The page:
Going to court is time-consuming and stressful, so many people wish to settle their cases without having to go to trial. Luckily, the likelihood of this happening is quite high. Working with an experienced lawyer on your surgical error case in Maryland will go a long way in helping you avoid the courtroom.
What Is the Likelihood of Settling a Surgical Error Case in Maryland Out Of Court?
Not every surgical error case ends up going to trial or even entering the court system at all. Over 90% of the time, medical malpractice cases are settled without going to court. It takes a mixture of negotiations and conferences to come to a settlement agreement, but it can be done without entering the courtroom. Visit this page to learn more about medical malpractice and how an attorney can help you with your case.
A jury only ends up deciding the verdict of a medical malpractice case about 7% of the time. And, as surgical errors make up a large percentage of all medical malpractice cases, that means it’s very likely that you’ll never have to go to court with your case.
Why Do So Many Surgical Error Cases Settle Without Going to Court?
Going to court is time-consuming, but most importantly, it’s expensive. It often costs both sides a lot of money to go to trial, and when a lawsuit is filed, there’s a risk that the defendant will have to pay out a large sum of money to you as well as pay their court fees. A study shows that 50% of the time, the jury will side with the plaintiff if there’s strong evidence supporting the plaintiff’s case. So, to the defendant, going to trial may also not be worth the risk.
To avoid going to trial, an insurance company may attempt to settle before a lawsuit is even filed. If a settlement agreement can’t be reached, then you may end up suing the practitioner responsible for your surgical error, but that still doesn’t mean the case will go to trial. The case can enter the court system and be resolved before a trial is ever held.
In Maryland, the court prefers efficient resolutions to all claims, including medical malpractice ones. Maryland law states all parties must take part in Alternative Dispute Resolution in a medical malpractice case. This procedure is intended to help you settle the case without litigation, and it generally helps you get the case settled as quickly as possible without accepting a low sum just to get the case over and done with.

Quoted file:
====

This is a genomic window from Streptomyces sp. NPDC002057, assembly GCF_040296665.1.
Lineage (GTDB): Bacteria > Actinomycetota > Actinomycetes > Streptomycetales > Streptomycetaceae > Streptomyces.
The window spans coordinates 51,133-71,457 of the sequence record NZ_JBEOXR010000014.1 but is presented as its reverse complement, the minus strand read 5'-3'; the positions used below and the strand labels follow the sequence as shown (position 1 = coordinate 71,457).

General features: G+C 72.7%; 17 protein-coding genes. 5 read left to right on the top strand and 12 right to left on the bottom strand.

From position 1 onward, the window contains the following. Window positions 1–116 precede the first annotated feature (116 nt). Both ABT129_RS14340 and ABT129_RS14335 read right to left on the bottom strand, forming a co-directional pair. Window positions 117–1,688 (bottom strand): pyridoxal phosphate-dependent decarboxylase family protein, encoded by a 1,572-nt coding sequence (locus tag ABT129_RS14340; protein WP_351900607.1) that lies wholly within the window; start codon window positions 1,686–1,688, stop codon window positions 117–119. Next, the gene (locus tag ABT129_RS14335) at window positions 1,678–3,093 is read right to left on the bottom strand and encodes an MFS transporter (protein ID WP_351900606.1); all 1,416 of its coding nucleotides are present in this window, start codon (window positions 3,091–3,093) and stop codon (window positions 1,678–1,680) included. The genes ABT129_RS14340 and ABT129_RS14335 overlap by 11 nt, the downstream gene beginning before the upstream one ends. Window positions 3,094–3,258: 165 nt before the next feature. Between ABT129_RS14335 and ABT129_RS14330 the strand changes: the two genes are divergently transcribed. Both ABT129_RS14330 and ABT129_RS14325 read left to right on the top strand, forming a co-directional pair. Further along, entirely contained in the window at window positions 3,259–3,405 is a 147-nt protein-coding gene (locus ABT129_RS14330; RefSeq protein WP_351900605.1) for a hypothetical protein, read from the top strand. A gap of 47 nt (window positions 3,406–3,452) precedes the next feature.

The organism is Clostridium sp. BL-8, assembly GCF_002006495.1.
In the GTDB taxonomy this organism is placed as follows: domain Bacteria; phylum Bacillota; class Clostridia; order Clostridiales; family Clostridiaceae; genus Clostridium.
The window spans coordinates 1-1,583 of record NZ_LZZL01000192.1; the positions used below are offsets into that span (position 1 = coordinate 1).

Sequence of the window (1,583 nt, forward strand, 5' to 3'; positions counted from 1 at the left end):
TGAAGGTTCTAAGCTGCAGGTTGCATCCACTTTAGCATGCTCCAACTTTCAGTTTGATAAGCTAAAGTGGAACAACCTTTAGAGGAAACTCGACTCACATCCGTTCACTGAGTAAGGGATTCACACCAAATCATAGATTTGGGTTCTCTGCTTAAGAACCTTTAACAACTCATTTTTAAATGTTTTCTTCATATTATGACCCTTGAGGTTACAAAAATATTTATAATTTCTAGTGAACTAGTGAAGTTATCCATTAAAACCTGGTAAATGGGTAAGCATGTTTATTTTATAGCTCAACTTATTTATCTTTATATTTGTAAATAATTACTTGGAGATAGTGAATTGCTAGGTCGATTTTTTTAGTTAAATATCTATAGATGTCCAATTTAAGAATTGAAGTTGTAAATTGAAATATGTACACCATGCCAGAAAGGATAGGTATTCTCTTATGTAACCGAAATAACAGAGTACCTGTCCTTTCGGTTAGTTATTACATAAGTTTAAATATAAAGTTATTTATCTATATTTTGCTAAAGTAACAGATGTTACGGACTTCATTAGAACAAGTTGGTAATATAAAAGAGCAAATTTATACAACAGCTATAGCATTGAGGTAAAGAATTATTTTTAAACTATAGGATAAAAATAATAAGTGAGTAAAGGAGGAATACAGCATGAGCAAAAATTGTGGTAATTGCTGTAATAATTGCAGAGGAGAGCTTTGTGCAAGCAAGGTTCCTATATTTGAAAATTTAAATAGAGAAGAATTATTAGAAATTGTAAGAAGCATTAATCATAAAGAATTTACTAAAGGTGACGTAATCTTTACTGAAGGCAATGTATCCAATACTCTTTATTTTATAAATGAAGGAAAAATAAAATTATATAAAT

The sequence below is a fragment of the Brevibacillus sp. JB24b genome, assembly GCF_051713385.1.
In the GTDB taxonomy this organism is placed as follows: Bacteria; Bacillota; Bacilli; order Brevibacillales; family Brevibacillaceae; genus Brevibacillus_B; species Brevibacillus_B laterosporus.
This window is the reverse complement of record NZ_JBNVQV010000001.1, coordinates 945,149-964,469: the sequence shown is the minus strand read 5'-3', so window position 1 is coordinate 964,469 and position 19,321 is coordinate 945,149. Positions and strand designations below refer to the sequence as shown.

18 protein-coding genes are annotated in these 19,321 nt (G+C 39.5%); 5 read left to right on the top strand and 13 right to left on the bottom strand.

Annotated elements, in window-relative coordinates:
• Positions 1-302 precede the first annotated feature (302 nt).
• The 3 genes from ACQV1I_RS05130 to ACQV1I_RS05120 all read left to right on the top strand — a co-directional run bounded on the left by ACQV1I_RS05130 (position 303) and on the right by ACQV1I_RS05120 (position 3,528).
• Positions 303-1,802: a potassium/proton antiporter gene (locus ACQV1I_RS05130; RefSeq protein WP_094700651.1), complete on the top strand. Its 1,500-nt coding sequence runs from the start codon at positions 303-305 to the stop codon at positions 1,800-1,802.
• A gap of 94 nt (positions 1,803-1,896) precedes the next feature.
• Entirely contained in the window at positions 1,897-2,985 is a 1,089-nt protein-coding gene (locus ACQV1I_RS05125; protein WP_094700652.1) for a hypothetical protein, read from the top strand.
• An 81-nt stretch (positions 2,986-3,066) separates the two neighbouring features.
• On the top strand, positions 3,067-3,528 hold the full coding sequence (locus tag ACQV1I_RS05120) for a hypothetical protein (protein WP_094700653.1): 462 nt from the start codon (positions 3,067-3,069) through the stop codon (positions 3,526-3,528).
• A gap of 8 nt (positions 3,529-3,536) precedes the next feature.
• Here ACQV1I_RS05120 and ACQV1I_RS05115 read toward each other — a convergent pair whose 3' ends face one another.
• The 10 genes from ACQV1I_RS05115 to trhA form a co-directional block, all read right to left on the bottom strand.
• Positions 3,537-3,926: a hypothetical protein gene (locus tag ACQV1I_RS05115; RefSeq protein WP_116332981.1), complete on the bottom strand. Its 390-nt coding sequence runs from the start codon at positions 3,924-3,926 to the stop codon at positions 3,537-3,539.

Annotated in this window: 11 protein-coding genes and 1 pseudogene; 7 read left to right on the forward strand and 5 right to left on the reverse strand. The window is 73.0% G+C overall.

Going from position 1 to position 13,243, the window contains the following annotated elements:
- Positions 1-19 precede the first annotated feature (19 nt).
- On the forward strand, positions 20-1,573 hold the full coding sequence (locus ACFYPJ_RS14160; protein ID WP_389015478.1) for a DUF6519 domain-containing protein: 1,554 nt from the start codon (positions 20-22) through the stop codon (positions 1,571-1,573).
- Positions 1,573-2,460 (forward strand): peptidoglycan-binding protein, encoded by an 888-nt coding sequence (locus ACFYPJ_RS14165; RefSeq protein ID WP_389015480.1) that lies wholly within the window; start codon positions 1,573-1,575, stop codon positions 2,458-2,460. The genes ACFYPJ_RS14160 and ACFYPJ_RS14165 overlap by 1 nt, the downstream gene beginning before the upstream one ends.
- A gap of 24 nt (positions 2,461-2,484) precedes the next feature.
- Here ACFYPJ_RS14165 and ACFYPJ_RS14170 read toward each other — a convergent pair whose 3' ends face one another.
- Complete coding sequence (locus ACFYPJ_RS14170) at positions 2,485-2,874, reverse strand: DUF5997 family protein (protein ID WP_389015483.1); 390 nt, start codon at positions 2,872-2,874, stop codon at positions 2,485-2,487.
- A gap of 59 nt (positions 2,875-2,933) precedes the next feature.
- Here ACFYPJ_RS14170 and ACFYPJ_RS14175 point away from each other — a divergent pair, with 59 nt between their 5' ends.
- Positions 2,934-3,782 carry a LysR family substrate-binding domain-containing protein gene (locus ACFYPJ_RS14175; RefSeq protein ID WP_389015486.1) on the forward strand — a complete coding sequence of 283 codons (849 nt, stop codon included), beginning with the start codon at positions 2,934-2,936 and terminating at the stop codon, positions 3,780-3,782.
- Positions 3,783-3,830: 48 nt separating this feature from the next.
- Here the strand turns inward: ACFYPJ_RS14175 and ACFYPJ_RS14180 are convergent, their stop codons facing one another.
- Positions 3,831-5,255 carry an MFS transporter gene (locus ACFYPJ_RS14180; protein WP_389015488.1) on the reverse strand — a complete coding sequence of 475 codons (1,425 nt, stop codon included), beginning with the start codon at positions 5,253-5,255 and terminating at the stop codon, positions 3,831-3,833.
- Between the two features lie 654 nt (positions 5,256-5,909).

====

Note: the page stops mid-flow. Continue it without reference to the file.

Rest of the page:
However, all parties may decide that they don’t want to engage in ADR, and that’s allowed as long as both sides agree not to do ADR. In some cases, the courts may also believe ADR won’t be productive for your case, so it won’t be required. Despite not engaging in ADR, it’s still possible to come to a settlement agreement with negotiations or to file a lawsuit and come to a settlement agreement before going to trial.
What Happens During Alternative Dispute Resolution?
During ADR, mediation is required so the plaintiff (you) and the defendant (the negligent doctor) can have an open discussion with the help of an unbiased third party. Of course, you should have an attorney representing you and assisting you during mediation. A mediator can be appointed by the court, but you and the other parties involved may also choose your own mediator.
You’ll likely also have to attend a settlement conference. Like with mediation, your attorney will generally be present with you at this conference. If you come to a settlement agreement during your ADR case, then this agreement is binding, and you will be paid the sum you agreed to. If ADR doesn’t work for you, then you may continue negotiations or file a lawsuit.
Is It Worth Going to Trial If ADR and Negotiations Don’t Work?
You should be aware that it’s not always worth going to trial. It’s incredibly risky, but it can be highly rewarding if the jury votes in your favor. In general, you should listen to your attorney’s advice regarding whether or not you should go to trial. They likely have experience with the court system in the area, and they understand your case deeply enough to know whether it will hold up in front of a jury.
Is It Worth the Risk to Pursue Making a Claim At All?
With medical malpractice cases, there’s generally no risk involved if you wish to pursue a settlement. That’s because most medical malpractice lawyers charge a contingency fee, meaning your attorney’s fees don’t apply until after you win your case. If you don’t win money, then you won’t have to pay.
Surgical error cases have a very low chance of going to trial, meaning the likelihood that you’ll settle out of court is high. It’s always worth pursuing compensation in these cases if you can, as it’s risk-free for you, and the time you’ll put in is often worth it.